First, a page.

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Functional & Integrative Genomics

, Volume 19, Issue 1, pp 205–215 | Cite as

Global expression profiling and pathway analysis in two different population groups in relation to high altitude

  • Supriya Saini
  • Praveen VatsEmail author
  • Susovon Bayen
  • Priya Gaur
  • Koushik Ray
  • Krishna Kishore
  • Meerim Sartmyrzaeva
  • Almaz Akunov
  • Abdirashit Maripov
  • Akpay Sarybaev
  • Bhuvnesh Kumar
  • Shashi Bala Singh
Original Article

Abstract

High altitude (HA) is associated with number of stresses. Response of these stresses may vary in different populations depending upon altitude, duration of residency, ancestry, geographical variation, lifestyle, and ethnicities. For understanding population variability in transcriptome, array-based global gene expression profiling was performed on extracted RNA of male volunteers of two different lowland population groups, i.e., Indians and Kyrgyz, at baseline and day 7 of HA exposure (3200 m). A total of 97 genes were differentially expressed at basal in Kyrgyz as compared to Indians (82 downregulated and 15 upregulated), and 196 were differentially expressed on day 7 of HA (118 downregulated and 78 upregulated). Ingenuity Pathway Analysis and gene ontology highlighted eIF2 signaling with most significant negative activation z score at basal in Kyrgyz compared to Indians with downregulation of various L- and S-ribosomal proteins indicating marked translational repression. On day 7, cAMP-mediated signaling is most enriched with positive activation z score in Kyrgyz compared to Indians. Plasma cAMP levels were higher in Kyrgyz on day 7 compared to Indians. Extracellular adenosine levels were elevated in both the groups upon HA, but higher in Kyrgyz compared to Indians. Valedictory qRT-PCR showed upregulation of ADORA2B and CD73 along with downregulation of ENTs in Kyrgyz compared to Indians indicating elevated levels of extracellular nucleotides mainly adenosine and activation of extracellular cAMP-adenosine pathway which as per literature triggers endogenous protective mechanisms under stress conditions like hypoxia. Thus, transcriptome changes at HA are population-specific, and it may be necessary to take care while interposing similar results in different populations.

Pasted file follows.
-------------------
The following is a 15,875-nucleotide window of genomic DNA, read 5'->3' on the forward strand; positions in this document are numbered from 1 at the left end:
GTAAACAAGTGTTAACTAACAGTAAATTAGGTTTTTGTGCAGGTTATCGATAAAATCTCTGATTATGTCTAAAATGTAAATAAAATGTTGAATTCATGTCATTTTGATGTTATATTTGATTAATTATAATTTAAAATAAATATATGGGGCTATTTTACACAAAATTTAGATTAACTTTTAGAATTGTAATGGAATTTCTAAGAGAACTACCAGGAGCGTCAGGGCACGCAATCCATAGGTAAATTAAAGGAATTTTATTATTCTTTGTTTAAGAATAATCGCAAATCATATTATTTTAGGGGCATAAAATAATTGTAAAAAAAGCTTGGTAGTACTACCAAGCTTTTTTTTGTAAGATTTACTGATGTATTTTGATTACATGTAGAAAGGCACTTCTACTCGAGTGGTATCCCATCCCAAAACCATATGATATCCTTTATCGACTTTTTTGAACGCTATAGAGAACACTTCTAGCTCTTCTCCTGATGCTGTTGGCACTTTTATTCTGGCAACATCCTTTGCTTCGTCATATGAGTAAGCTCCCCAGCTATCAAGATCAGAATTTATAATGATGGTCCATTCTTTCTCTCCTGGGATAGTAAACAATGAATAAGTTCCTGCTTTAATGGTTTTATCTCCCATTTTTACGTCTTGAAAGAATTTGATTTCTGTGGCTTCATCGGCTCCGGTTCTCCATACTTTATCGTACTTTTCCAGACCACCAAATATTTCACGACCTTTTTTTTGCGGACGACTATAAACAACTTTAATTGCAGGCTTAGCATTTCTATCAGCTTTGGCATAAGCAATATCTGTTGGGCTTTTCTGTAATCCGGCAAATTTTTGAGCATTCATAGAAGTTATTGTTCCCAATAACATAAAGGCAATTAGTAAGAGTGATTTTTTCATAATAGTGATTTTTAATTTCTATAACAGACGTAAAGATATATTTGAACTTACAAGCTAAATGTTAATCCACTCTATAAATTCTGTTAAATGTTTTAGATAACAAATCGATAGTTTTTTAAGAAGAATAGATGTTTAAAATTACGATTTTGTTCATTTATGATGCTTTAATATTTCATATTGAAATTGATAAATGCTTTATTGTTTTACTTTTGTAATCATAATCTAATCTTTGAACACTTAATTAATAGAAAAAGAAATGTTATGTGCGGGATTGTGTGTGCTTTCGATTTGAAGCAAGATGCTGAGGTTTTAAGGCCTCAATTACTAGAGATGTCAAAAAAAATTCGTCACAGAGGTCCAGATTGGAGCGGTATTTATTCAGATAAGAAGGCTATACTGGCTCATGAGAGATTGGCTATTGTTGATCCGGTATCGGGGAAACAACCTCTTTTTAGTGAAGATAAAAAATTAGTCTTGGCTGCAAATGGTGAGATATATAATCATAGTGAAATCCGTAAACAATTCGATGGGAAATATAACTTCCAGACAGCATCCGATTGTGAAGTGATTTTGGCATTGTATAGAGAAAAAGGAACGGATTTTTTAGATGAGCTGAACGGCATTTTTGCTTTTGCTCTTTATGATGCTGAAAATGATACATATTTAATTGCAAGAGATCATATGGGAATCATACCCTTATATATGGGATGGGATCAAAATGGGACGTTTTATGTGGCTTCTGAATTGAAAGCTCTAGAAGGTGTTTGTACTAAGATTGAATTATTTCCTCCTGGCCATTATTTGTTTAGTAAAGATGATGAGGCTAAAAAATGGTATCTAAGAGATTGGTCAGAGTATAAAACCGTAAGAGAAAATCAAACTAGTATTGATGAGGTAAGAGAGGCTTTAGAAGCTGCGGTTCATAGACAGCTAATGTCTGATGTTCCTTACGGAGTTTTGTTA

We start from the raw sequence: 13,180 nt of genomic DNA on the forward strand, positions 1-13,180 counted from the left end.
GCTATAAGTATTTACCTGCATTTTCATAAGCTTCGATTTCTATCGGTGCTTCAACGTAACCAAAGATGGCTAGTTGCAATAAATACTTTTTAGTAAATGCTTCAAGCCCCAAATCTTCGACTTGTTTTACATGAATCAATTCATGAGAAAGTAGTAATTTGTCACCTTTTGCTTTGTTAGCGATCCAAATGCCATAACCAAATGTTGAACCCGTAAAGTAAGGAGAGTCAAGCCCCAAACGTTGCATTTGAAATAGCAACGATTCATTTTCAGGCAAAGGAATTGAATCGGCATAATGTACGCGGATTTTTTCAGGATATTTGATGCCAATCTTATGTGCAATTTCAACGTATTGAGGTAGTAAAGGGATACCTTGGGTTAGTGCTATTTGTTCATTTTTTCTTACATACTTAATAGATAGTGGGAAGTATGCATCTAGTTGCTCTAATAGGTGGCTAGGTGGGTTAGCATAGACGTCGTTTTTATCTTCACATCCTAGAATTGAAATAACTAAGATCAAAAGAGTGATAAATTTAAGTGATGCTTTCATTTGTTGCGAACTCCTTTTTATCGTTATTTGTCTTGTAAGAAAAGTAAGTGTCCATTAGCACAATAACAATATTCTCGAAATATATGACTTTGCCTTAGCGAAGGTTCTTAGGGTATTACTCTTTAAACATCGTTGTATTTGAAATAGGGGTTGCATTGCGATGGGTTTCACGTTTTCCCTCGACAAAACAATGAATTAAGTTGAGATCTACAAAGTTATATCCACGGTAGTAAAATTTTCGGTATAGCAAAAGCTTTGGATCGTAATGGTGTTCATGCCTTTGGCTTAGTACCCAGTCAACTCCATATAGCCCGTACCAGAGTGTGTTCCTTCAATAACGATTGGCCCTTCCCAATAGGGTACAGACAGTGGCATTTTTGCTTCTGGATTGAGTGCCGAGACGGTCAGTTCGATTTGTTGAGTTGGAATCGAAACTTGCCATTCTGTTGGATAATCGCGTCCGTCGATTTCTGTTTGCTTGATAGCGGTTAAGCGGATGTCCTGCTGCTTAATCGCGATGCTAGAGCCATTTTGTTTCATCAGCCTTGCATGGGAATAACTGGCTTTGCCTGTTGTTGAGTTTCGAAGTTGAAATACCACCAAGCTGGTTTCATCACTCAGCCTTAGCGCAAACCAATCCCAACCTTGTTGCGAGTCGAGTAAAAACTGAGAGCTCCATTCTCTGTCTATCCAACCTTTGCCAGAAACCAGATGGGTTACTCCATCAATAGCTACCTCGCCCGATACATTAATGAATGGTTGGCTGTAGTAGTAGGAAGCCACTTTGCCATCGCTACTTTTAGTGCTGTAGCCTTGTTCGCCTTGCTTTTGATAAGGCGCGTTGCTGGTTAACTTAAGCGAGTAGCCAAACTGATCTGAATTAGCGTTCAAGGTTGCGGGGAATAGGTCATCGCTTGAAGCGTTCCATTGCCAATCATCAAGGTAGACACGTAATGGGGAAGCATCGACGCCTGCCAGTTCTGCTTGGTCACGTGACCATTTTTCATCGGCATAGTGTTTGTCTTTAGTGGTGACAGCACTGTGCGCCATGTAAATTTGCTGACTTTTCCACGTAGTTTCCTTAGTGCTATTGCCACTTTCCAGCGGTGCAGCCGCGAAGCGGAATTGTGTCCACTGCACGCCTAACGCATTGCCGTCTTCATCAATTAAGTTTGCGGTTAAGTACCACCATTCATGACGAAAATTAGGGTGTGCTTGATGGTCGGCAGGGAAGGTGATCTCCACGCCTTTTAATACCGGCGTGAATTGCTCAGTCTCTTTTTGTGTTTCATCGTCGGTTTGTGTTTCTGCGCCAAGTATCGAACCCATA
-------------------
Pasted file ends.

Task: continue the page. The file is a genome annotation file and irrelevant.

Keywords

Hypoxia High altitude Adenosine Acclimatization 

Notes

Acknowledgements

The authors are grateful to the troops of the Indian and Kyrgyz Army for volunteering to participate in the study. We express our gratitude to DGAFMS and SD branch for their support. We also acknowledge Mr. Karan Pal and Mr. Alpesh Kumar Sharma of our lab for their valuable support in the study.

Author contribution

PV was involved in the study concept, design, data acquisition, and drafting of the manuscript. SS wrote the paper and was involved in data acquisition, interpretation, analysis, and drafting the work for important intellectual content. SB, PG, KR, KK, MS, AA, and AM were involved in data acquisition and coordination of study process. BK was involved in drafting and revising the work for important intellectual content. AS and SBS have set up the study concept and design and were responsible for drafting of the manuscript, supervision, and coordination of study process. All the authors approved the final version of the manuscript.

Funding

The work is funded by the Defence Institute of Physiology and Allied Sciences (DIPAS), Defence R&D Organization (DRDO).

Compliance with ethical standards

The study conformed to the Ethical guidelines of the institute and in accordance with Helsinki declaration.

Competing interests

The authors declare that they have no conflict of interest.

Supplementary material

10142_2018_637_MOESM1_ESM.xlsx (25 kb)
ESM 1 (XLSX 25 kb)

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Copyright information

© Springer-Verlag GmbH Germany, part of Springer Nature 2018

Authors and Affiliations

  • Supriya Saini
    • 1
  • Praveen Vats
    • 1
    • 2
    Email author
  • Susovon Bayen
  • Priya Gaur
    • 1
  • Koushik Ray
    • 1
  • Krishna Kishore
    • 1
  • Meerim Sartmyrzaeva
    • 3
  • Almaz Akunov
    • 3
  • Abdirashit Maripov
    • 3
  • Akpay Sarybaev
    • 3
  • Bhuvnesh Kumar
    • 1
  • Shashi Bala Singh
    • 1
  1. 1.Defence Institute of Physiology and Allied SciencesTimarpurIndia
  2. 2.Endocrinology and Metabolism DivisionDefence Institute of Physiology and Allied SciencesTimarpurIndia
  3. 3.Kyrgyz Indian Mountain Biomedical Research CentreBishkekKyrgyz Republic

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